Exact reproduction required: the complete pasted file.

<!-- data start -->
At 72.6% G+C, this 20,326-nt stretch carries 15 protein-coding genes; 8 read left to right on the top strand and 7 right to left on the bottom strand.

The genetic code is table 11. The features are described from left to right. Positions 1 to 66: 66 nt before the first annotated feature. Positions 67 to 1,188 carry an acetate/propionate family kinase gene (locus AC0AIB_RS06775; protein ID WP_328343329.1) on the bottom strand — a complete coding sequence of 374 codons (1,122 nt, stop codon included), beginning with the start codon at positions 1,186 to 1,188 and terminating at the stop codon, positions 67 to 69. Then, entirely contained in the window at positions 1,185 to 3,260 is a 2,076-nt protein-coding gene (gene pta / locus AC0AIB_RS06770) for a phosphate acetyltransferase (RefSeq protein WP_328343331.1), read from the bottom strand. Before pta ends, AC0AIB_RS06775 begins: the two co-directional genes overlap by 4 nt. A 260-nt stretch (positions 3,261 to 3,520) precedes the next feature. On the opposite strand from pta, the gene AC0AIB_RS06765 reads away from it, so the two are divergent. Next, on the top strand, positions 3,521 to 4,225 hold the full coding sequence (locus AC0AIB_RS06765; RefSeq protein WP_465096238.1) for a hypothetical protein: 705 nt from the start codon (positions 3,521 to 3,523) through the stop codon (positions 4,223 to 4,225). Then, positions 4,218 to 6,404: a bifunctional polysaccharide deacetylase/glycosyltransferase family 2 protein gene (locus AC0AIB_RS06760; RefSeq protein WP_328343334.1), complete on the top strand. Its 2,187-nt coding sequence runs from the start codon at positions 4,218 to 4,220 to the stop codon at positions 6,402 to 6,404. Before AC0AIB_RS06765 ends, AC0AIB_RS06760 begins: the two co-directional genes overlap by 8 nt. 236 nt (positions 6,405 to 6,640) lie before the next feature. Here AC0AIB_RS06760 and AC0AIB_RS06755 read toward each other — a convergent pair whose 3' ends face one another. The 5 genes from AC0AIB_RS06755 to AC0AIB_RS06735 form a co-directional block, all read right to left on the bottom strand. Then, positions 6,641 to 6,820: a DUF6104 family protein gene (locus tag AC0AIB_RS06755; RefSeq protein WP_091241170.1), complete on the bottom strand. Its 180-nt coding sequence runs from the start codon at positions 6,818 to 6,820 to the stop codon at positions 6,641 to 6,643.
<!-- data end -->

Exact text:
At 72.6% G+C, this 20,326-nt stretch carries 15 protein-coding genes; 8 read left to right on the top strand and 7 right to left on the bottom strand.

The genetic code is table 11. The features are described from left to right. Positions 1 to 66: 66 nt before the first annotated feature. Positions 67 to 1,188 carry an acetate/propionate family kinase gene (locus AC0AIB_RS06775; protein ID WP_328343329.1) on the bottom strand — a complete coding sequence of 374 codons (1,122 nt, stop codon included), beginning with the start codon at positions 1,186 to 1,188 and terminating at the stop codon, positions 67 to 69. Then, entirely contained in the window at positions 1,185 to 3,260 is a 2,076-nt protein-coding gene (gene pta / locus AC0AIB_RS06770) for a phosphate acetyltransferase (RefSeq protein WP_328343331.1), read from the bottom strand. Before pta ends, AC0AIB_RS06775 begins: the two co-directional genes overlap by 4 nt. A 260-nt stretch (positions 3,261 to 3,520) precedes the next feature. On the opposite strand from pta, the gene AC0AIB_RS06765 reads away from it, so the two are divergent. Next, on the top strand, positions 3,521 to 4,225 hold the full coding sequence (locus AC0AIB_RS06765; RefSeq protein WP_465096238.1) for a hypothetical protein: 705 nt from the start codon (positions 3,521 to 3,523) through the stop codon (positions 4,223 to 4,225). Then, positions 4,218 to 6,404: a bifunctional polysaccharide deacetylase/glycosyltransferase family 2 protein gene (locus AC0AIB_RS06760; RefSeq protein WP_328343334.1), complete on the top strand. Its 2,187-nt coding sequence runs from the start codon at positions 4,218 to 4,220 to the stop codon at positions 6,402 to 6,404. Before AC0AIB_RS06765 ends, AC0AIB_RS06760 begins: the two co-directional genes overlap by 8 nt. 236 nt (positions 6,405 to 6,640) lie before the next feature. Here AC0AIB_RS06760 and AC0AIB_RS06755 read toward each other — a convergent pair whose 3' ends face one another. The 5 genes from AC0AIB_RS06755 to AC0AIB_RS06735 form a co-directional block, all read right to left on the bottom strand. Then, positions 6,641 to 6,820: a DUF6104 family protein gene (locus tag AC0AIB_RS06755; RefSeq protein WP_091241170.1), complete on the bottom strand. Its 180-nt coding sequence runs from the start codon at positions 6,818 to 6,820 to the stop codon at positions 6,641 to 6,643.